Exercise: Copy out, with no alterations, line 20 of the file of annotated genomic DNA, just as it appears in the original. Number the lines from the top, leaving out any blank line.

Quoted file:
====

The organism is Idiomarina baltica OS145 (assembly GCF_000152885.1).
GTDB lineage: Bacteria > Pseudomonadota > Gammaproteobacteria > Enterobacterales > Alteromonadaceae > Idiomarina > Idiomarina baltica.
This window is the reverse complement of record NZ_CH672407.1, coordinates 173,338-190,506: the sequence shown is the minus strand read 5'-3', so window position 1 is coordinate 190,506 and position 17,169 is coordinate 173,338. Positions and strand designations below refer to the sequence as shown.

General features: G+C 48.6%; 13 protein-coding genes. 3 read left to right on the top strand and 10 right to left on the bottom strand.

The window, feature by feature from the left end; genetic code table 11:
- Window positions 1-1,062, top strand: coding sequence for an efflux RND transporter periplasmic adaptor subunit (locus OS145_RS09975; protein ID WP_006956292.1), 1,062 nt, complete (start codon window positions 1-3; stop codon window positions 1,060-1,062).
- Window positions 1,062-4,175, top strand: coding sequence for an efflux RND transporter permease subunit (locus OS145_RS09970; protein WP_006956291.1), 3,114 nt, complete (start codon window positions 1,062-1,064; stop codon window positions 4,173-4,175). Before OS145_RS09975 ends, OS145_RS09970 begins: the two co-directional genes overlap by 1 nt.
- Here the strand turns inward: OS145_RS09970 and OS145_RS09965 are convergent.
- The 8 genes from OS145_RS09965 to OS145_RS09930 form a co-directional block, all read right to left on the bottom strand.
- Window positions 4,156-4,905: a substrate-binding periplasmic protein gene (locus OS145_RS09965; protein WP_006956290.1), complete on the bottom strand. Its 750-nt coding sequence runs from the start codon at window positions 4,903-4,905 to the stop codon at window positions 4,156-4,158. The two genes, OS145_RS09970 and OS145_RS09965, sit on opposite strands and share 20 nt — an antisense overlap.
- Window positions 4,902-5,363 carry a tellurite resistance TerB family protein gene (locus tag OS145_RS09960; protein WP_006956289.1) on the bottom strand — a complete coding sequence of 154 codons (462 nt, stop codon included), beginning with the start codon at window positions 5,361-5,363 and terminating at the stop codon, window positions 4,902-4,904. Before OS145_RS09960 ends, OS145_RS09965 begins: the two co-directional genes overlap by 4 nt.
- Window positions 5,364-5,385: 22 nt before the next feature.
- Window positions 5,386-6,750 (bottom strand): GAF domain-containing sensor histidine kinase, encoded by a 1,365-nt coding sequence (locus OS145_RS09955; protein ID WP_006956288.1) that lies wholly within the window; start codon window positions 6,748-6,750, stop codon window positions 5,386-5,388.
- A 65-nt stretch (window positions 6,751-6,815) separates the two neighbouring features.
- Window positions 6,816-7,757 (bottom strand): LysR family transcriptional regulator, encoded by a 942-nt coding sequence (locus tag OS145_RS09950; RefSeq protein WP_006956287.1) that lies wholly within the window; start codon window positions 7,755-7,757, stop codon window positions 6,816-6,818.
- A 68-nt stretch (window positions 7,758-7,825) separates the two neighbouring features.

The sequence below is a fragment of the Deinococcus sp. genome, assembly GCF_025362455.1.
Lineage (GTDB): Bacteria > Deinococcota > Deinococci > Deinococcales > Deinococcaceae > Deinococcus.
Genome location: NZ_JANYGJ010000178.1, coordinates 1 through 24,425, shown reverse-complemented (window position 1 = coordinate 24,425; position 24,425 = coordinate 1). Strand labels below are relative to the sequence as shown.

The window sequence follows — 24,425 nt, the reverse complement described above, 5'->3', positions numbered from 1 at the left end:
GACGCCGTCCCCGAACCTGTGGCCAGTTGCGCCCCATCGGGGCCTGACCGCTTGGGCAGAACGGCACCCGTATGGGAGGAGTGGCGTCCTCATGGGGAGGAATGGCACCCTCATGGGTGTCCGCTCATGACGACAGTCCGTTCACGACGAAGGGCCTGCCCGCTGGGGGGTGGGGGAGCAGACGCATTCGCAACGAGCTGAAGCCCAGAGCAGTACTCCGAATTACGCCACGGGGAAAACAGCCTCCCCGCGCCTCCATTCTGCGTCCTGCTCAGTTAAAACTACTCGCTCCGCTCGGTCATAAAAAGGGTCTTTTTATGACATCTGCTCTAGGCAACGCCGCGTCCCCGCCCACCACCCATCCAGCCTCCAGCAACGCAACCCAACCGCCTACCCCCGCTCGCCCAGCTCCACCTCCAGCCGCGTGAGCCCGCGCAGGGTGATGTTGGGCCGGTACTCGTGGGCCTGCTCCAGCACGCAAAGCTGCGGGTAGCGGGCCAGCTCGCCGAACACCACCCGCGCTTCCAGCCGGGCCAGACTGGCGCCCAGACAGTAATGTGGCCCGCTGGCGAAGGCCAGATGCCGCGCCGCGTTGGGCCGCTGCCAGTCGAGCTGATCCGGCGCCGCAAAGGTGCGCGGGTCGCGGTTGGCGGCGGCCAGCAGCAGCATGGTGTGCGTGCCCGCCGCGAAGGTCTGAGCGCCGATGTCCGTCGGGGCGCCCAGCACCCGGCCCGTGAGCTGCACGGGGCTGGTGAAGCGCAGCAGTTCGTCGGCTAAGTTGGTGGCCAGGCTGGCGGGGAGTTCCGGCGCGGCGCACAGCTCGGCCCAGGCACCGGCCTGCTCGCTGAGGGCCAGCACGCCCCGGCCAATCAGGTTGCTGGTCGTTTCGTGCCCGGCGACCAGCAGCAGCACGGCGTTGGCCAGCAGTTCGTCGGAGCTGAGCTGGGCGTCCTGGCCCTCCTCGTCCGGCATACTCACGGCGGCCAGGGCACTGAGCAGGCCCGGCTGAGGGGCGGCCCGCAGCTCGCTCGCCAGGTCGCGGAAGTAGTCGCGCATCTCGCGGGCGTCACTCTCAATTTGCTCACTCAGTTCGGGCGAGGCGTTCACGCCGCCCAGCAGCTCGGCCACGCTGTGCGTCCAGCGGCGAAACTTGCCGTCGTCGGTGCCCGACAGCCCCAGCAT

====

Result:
The window sequence follows — 24,425 nt, the reverse complement described above, 5'->3', positions numbered from 1 at the left end: